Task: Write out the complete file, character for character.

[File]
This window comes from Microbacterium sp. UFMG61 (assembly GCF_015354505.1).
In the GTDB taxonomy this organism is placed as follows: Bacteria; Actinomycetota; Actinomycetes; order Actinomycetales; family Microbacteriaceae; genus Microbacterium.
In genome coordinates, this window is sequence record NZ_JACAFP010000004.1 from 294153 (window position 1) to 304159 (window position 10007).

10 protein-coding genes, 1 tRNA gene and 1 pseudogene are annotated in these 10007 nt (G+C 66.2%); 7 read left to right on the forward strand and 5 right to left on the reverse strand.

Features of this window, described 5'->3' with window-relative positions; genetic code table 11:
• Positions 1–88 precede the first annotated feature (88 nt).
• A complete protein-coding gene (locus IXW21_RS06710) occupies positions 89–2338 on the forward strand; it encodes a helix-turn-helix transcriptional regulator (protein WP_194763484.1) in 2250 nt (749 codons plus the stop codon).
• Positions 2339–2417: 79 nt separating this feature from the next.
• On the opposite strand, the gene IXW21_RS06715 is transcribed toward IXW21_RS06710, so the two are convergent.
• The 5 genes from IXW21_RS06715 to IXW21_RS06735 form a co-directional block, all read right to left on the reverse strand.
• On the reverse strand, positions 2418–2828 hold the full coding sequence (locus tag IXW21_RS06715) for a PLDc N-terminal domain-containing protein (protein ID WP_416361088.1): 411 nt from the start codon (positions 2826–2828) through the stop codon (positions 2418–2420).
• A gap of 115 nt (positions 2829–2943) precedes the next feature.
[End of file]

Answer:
This window comes from Microbacterium sp. UFMG61 (assembly GCF_015354505.1).
In the GTDB taxonomy this organism is placed as follows: Bacteria; Actinomycetota; Actinomycetes; order Actinomycetales; family Microbacteriaceae; genus Microbacterium.
In genome coordinates, this window is sequence record NZ_JACAFP010000004.1 from 294153 (window position 1) to 304159 (window position 10007).

10 protein-coding genes, 1 tRNA gene and 1 pseudogene are annotated in these 10007 nt (G+C 66.2%); 7 read left to right on the forward strand and 5 right to left on the reverse strand.

Features of this window, described 5'->3' with window-relative positions; genetic code table 11:
• Positions 1–88 precede the first annotated feature (88 nt).
• A complete protein-coding gene (locus IXW21_RS06710) occupies positions 89–2338 on the forward strand; it encodes a helix-turn-helix transcriptional regulator (protein WP_194763484.1) in 2250 nt (749 codons plus the stop codon).
• Positions 2339–2417: 79 nt separating this feature from the next.
• On the opposite strand, the gene IXW21_RS06715 is transcribed toward IXW21_RS06710, so the two are convergent.
• The 5 genes from IXW21_RS06715 to IXW21_RS06735 form a co-directional block, all read right to left on the reverse strand.
• On the reverse strand, positions 2418–2828 hold the full coding sequence (locus tag IXW21_RS06715) for a PLDc N-terminal domain-containing protein (protein ID WP_416361088.1): 411 nt from the start codon (positions 2826–2828) through the stop codon (positions 2418–2420).
• A gap of 115 nt (positions 2829–2943) precedes the next feature.